I have a new mentee, her name’s AY Daring and you should check her out because she’s awesome.
The other day we were talking about what she wants to do with her life, and she has this great stuff that she’s doing with respect to LGBT youth, and I said, “sure, that’s great but will there be a need for that in 20 years?” Honestly I hope there won’t be – I mean, look at how far we’ve come in terms of acceptance as a society.
This led me to talk about how you don’t want to use the Waterfall approach to planning your life – an agile approach is better because 1. we live in times where things are changing fast and 2. I think an agile approach to life planning makes for a more interesting life because you will be able to take advantage of options that don’t even exist now.
This is not to say that AY may not have found her life’s passion. Just that she doesn’t need to make that decision now.
Anyway, let’s break down what the waterfall method is. Basically, it’s the idea that first you identify all the requirements of your project, and then you design it. Only when the design is done do you implement it. Eventually, it’s all implemented and you test it. And this is normally when you discover that either the project has taken so long that it is obsolete, or that it is extremely broken and you go back to fix it. In theory, eventually the project is maintained. The reality is that the majority of software projects are late and/or over budget or fail completely.
The waterfall method is a terrible way to plan a software project, and perhaps a worse way to plan your life. The parallel would be, school is the requirements phase and you would never leave it and join the real world – you’d definitely be over budget then!
Agile is based on iterative or incremental development. Iterations in the scrum process are typically 1-2 weeks, and every day there is a daily stand up where you say what you did yesterday, what you hope to do today, and what roadblocks you have. The parallel in life might be weekly or monthly checkins with your mentor(s).
I’m not saying that big picture is not important, but there is no need – I would say even, no point – planning out your whole life in advance. First up – choosing what you want to spend your whole life on is a huge decision. Choosing what project you’re devoting yourself to for the next 3 months to 1 year is a smaller, and more realistic way to go. A theme, or general direction is more than enough. Identifying places where you might be lacking skills and choosing a path that ensures you build them as you go along allows you to stay flexible.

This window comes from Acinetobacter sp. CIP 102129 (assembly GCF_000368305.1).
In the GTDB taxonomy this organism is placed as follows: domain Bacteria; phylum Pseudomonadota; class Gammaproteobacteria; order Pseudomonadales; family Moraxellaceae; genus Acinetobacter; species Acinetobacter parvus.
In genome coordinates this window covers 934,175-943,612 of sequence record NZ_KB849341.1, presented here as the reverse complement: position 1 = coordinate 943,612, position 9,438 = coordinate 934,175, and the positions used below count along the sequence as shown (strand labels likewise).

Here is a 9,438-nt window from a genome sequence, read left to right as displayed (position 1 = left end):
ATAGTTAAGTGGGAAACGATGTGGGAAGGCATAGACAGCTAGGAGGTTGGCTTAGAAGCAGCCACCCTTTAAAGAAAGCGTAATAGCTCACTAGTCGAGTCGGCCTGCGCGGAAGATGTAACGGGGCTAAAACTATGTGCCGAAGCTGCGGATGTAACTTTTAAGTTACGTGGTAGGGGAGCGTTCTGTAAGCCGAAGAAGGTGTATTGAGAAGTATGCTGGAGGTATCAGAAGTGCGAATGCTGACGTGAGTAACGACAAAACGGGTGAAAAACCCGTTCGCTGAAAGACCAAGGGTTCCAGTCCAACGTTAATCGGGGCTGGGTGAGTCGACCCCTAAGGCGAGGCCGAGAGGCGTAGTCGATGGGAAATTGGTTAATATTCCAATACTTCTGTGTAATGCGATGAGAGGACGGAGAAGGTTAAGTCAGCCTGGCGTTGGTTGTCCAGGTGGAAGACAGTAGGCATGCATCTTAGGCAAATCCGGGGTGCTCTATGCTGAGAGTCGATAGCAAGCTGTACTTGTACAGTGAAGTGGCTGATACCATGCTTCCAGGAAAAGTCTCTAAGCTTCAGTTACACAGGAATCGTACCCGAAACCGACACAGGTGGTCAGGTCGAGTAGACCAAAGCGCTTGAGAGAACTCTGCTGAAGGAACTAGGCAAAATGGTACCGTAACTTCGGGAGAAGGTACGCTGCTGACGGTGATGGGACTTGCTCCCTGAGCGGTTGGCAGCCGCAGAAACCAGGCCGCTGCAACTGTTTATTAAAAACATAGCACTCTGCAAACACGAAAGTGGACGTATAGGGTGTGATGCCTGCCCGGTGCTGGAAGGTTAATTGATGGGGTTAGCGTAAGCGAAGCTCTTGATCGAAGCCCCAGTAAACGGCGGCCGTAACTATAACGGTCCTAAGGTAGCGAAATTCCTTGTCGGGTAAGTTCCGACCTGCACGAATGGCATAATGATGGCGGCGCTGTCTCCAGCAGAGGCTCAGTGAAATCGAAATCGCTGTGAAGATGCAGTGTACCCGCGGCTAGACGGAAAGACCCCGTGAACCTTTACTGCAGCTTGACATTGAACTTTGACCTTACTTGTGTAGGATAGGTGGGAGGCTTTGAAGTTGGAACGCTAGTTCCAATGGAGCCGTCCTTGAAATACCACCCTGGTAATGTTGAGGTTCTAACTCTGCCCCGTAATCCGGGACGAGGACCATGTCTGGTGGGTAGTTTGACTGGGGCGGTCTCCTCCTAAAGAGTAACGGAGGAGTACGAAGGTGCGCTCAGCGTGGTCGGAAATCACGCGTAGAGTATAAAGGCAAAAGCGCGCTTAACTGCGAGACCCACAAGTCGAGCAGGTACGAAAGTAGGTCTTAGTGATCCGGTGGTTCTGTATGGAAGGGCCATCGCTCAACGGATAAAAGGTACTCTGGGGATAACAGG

I am 25 and I have no idea what I want to be when I grow up. That’s OK! I just try and prepare myself for the new – and even more awesome things – that will become possible as I go. I have a vague, but ambitious theme of world changing. Awesome Ottawa fits into this (more awesome is always better than less awesome), as does CompSci Woman (need more women in tech to code a better world). What skills am I working on right now? Leadership – because it seems like a crucial skill for world changing. Communication – because I need to be able to articulate what I’m doing and why it’s important, and also I must share what I’m learning along the way. Software Engineering – much as industrial research appealed to me I decided that I needed to find a job where I would ship products; I think this is a really important thing to know.
AY’s theme seems to be community building. But themes change and evolve, so we’ll see. Meanwhile at our next mentoring chat I’ll be asking – what did you do since we last spoke? What do you plan to do next? And what’s standing in your way?